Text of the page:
1. Edit the file /etc/postfix/main.cf and remove the # in front of the line below

header_checks = regexp:/etc/postfix/header_checks

2. Edit the file /etc/postfix/header_checks and add the line below to the bottom of the file

/^Received:/ HOLD

This will now place all incoming mail into the holding area until released by MailScanner.

3. MailScanner should now be the one to start the Postfix service. Stop the Postfix service and start the Clamd and MailScanner service in that order. Learn how to stop and start services here.

4. Test if Postfix is still working. See Test Postfix using Telnet.

If you encounter any problems, check the log file at /var/log/maillog.

Congratulations

Congratulations, your mails are now checked for spam and viruses. Each mail you send or receive will now contain the lines below to indicate that MailScanner is doing its job.

This message has been scanned for viruses and

dangerous content by MailScanner, and is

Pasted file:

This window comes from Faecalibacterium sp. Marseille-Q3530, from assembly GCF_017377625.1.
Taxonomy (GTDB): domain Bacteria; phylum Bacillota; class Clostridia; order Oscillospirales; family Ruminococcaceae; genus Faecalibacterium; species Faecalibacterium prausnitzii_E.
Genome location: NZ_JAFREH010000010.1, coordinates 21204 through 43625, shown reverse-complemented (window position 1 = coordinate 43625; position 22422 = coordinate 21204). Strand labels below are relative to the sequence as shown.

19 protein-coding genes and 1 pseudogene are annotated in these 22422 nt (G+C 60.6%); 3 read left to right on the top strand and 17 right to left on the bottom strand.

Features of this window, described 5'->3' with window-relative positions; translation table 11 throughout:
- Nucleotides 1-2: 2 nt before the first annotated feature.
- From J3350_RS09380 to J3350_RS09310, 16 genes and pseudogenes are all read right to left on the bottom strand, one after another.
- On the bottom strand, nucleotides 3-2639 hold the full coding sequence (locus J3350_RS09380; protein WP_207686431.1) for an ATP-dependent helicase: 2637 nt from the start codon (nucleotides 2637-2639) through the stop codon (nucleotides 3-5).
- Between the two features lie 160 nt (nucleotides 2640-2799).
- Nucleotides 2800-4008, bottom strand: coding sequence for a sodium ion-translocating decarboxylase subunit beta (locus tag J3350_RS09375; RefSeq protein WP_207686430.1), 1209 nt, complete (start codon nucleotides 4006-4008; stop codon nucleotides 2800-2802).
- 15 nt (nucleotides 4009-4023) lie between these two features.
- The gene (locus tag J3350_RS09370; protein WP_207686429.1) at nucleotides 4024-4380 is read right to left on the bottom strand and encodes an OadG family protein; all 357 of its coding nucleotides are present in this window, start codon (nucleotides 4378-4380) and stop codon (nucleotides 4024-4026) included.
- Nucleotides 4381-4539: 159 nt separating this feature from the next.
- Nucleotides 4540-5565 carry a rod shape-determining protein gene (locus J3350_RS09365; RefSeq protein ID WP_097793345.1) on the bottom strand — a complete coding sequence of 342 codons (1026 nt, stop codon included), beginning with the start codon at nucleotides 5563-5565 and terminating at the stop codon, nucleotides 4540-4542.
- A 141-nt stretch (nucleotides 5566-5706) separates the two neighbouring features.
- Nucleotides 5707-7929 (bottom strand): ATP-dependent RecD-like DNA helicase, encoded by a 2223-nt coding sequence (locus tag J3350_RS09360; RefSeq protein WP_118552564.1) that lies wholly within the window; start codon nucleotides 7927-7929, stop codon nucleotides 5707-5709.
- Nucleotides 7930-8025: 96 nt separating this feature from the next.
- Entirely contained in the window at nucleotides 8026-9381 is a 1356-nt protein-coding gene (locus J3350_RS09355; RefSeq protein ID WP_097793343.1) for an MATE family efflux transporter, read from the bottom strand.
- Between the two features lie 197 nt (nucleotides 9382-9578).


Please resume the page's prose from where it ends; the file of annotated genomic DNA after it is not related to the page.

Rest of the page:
believed to be clean.

The English language message templates used in MailScanner is stored in /etc/MailScanner/reports/en and can even be configured to add a disclaimer message to outgoing mails.

INSTALLING AND SETTING UP SPAM ASSASIN

A.  Install spamassassin

[root@localhost ~]#  yum -y install spamassassin

B.  Edit /etc/MailScanner/spam.assassin.prefs.conf

Change:

#bayes_path /etc/MailScanner/bayes/bayes

# bayes_file_mode 0770

To:

bayes_path /var/spool/MailScanner/spamassassin/

bayes_file_mode 0770

And modify the directory permissions:

[root@localhost ~]# chown postfix:apache /var/spool/MailScanner/spamassassin/

[root@localhost ~]# chown postfix:apache /var/spool/MailScanner/spamassassin/bayes_*

[root@localhost ~]# chmod g+rws /var/spool/MailScanner/spamassassin/

[root@localhost ~]# chmod g+rw /var/spool/MailScanner/spamassassin/bayes_*

[root@localhost ~]# spamassassin -D -p /etc/MailScanner/spam.assassin.prefs.conf –lint

You should see lines like the following in the output:

dbg: config: using “/etc/MailScanner/spam.assassin.prefs.conf” for user prefs file

dbg: bayes: tie-ing to DB file R/O /var/spool/MailScanner/spamassassin/bayes_toks

dbg: bayes: tie-ing to DB file R/O /var/spool/MailScanner/spamassassin/bayes_seen

dbg: bayes: found bayes db version 3

dbg: config: score set 0 chosen.

#starting clam antivirus for Mail

/etc/init.d/clamd

#Testing clam antivirus for Mail

clamscan

#Updating clam antivirus for Mail

freshclam

#Check mail scanner if there’s error